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Letter to Tito

To the Editors:

The following letter to President Tito was sent December 23, 1974, by the recently organized International Committee of Concern for Academic Freedom in Yugoslavia.

Dear Marshal Tito,

The international community of scholars and scientists feels increasingly concerned about the news of repressive measures against intellectuals and attempts to curtail academic freedom in Yugoslavia. Particularly shocking is the recently introduced law for the Republic of Serbia, abridging the self-management of the universities and authorizing the Parliament to suspend, on political grounds, university teachers from their positions. It is understood that the introduction of the law is part of a concerted attack on a number of internationally known and respected Marxist philosophers and their students. If the law is applied, it threatens with ruin the entire inner organization of Yugoslav universities, the autonomy and self-management of which has been a pride of the nation and a model for the world at large.

In view of these developments, we in whose names the present letter is written have decided to form a standing International Committee of Concern for Academic Freedom in Yugoslavia. We are friends of the country, who admire Marshal Tito’s achievements for the liberation of the Yugoslav peoples and for the building of a new, democratic and humanist socialism. We should hate to see these achievements ruined by a return to authoritarian and reactionary forms of political management.

The aim of our Committee is to raise the issue of academic freedom in Yugoslavia in all national and international academic institutions and organizations and to keep the news media informed of the developments. The Committee will be in existence as long as repression in Yugoslavia continues.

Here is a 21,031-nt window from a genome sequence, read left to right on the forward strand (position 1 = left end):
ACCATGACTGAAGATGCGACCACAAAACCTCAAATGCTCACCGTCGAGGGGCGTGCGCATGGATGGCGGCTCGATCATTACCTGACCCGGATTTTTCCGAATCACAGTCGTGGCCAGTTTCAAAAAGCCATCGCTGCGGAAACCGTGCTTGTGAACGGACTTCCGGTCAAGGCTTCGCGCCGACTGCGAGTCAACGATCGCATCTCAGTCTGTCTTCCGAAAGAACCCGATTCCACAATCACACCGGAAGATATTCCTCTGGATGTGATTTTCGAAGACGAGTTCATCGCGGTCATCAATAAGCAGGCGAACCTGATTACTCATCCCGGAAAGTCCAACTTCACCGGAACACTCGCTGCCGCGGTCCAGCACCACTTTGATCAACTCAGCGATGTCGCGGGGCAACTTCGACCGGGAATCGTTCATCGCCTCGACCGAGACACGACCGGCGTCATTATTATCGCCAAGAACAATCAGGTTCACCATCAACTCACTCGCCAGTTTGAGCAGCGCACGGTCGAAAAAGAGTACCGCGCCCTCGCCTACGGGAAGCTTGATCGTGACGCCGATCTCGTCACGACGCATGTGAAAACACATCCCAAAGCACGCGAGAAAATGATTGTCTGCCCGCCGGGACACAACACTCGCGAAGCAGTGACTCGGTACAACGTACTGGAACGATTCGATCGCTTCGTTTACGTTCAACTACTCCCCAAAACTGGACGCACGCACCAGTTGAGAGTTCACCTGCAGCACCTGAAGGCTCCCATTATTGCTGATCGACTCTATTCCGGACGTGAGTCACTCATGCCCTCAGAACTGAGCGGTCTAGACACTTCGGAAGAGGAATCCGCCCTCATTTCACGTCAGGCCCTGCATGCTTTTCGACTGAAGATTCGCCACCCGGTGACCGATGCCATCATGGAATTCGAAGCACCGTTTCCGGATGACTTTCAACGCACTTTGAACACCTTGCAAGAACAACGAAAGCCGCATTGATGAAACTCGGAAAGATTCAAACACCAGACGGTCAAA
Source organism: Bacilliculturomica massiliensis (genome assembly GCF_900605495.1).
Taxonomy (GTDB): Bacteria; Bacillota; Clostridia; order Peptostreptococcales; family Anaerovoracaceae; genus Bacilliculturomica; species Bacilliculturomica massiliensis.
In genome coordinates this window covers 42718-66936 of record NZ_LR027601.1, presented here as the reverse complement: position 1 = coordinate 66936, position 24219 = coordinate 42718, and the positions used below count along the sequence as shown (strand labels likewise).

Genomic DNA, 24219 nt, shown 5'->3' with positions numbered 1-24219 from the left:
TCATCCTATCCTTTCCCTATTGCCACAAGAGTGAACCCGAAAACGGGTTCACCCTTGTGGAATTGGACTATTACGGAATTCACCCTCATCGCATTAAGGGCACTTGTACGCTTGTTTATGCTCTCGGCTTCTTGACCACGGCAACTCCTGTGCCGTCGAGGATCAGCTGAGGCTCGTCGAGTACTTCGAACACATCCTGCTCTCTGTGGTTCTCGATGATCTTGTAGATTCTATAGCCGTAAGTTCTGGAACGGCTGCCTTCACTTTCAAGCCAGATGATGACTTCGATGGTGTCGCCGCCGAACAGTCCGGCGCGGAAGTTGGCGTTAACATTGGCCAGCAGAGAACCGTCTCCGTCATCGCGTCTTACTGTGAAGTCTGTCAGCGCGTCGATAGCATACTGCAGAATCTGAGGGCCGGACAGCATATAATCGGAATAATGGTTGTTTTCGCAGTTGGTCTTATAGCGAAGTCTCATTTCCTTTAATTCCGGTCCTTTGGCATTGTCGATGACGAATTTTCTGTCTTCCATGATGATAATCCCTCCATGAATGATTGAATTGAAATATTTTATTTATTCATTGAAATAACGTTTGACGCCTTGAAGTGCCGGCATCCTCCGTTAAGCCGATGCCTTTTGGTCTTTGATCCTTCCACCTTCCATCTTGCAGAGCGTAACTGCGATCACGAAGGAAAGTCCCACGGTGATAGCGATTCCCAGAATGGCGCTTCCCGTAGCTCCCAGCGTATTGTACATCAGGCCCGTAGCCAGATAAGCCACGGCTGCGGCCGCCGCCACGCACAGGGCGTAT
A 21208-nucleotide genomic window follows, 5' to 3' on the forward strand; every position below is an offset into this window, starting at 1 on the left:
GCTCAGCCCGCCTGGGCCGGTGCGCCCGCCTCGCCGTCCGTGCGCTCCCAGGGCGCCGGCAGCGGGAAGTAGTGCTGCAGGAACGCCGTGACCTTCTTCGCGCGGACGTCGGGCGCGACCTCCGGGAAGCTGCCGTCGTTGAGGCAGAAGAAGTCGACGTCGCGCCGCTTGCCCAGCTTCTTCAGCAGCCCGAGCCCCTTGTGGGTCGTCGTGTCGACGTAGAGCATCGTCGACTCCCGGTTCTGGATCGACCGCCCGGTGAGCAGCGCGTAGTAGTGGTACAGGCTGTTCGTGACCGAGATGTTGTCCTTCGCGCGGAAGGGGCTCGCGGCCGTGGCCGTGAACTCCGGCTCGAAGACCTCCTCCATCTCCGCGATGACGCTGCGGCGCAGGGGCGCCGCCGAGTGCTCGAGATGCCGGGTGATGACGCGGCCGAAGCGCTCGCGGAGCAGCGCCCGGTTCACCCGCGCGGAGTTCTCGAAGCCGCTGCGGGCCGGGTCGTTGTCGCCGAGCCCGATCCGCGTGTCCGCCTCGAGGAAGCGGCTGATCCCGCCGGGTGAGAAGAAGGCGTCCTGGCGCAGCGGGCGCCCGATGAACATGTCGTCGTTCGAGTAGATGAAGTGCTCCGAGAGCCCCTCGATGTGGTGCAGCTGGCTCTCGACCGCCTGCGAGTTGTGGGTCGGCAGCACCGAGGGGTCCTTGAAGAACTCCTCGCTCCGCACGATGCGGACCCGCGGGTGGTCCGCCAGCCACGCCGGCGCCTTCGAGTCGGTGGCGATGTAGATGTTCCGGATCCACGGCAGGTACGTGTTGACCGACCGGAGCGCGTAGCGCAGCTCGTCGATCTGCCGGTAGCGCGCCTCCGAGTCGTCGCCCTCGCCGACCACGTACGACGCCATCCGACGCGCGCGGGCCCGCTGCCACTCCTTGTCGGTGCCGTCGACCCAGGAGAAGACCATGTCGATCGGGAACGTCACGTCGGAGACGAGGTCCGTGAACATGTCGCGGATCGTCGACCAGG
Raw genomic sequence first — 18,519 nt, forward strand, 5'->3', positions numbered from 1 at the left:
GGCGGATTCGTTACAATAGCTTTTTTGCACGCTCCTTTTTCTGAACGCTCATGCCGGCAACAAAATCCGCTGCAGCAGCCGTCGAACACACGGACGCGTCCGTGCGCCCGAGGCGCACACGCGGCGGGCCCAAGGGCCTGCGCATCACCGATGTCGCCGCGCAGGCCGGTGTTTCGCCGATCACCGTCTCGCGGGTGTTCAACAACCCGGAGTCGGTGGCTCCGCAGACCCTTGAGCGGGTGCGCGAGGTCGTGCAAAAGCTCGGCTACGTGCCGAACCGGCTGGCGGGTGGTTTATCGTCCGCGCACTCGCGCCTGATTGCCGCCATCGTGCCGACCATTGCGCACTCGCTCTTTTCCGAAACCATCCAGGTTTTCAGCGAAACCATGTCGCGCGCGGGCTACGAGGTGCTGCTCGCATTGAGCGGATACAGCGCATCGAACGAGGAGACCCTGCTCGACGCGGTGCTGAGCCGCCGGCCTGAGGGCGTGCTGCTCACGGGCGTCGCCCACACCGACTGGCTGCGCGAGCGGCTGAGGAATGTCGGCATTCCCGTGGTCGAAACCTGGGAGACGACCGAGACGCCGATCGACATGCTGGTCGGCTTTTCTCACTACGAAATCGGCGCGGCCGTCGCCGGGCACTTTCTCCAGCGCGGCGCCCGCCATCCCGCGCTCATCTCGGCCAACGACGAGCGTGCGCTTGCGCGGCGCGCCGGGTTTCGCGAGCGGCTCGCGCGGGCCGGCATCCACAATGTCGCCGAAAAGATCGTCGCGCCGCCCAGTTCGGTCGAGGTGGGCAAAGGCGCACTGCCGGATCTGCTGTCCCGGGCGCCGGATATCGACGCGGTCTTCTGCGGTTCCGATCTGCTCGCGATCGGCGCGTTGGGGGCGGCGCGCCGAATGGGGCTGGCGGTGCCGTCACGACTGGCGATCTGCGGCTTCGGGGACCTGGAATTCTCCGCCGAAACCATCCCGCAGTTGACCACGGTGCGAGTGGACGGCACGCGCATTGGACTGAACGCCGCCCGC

We regard it as our right and duty to protest any further infringements on academic freedom and violations of the United Nations Charter on human rights in Yugoslavia. In particular, we protest the new amendments to the university law in Serbia and urge Marshal Tito to use his influence and statesmanship to repudiate this law and see that it is not applied. It is our conviction that only by restoring autonomy to the universities and abstaining from repressive measures against the country’s intellectuals can Yugoslavia survive as a respected member of the family of progressive and peace-loving nations.

We who form the Committee are the following scholars and scientists:

Sir Alfred J. Ayer, Professor of Philosophy, University of Oxford, Past President, Institut International de Philosophie (Paris); Professor Noam Chomsky, Professor of Linguistics, Massachusetts Institute of Technology, USA; Professor Robert S. Cohen, Professor of Physics and Philosophy, Boston University, USA; Professor Dagfinn Follesdal, Professor of Philosophy, University of Oslo, Norway, and Stanford University, USA; Dr. Jürgen Habermas, Max-Planck-Institut, Starnberg, BRD; Professor Jaakko Hintikka, Professor of Philosophy, Academy of Finland and Stanford University, USA, Vice-President, International Union of History and Philosophy of Science; Professor Harald Ofstad, Professor of Philosophy, University of Stockholm, Sweden; Professor Chaim Perelman, Professor of Philosophy, Université Libre de Bruxelles, Belgium, President, Institut International de Philosophie (Paris); Professor Paul Ricoeur, Professor of Philosophy, Université de Paris; Professor Georg Henrik von Wright, Professor of Philosophy, Academy of Finland and Professor-at-Large, Cornell University, USA, Past President, International Union of History and Philosophy of Science.

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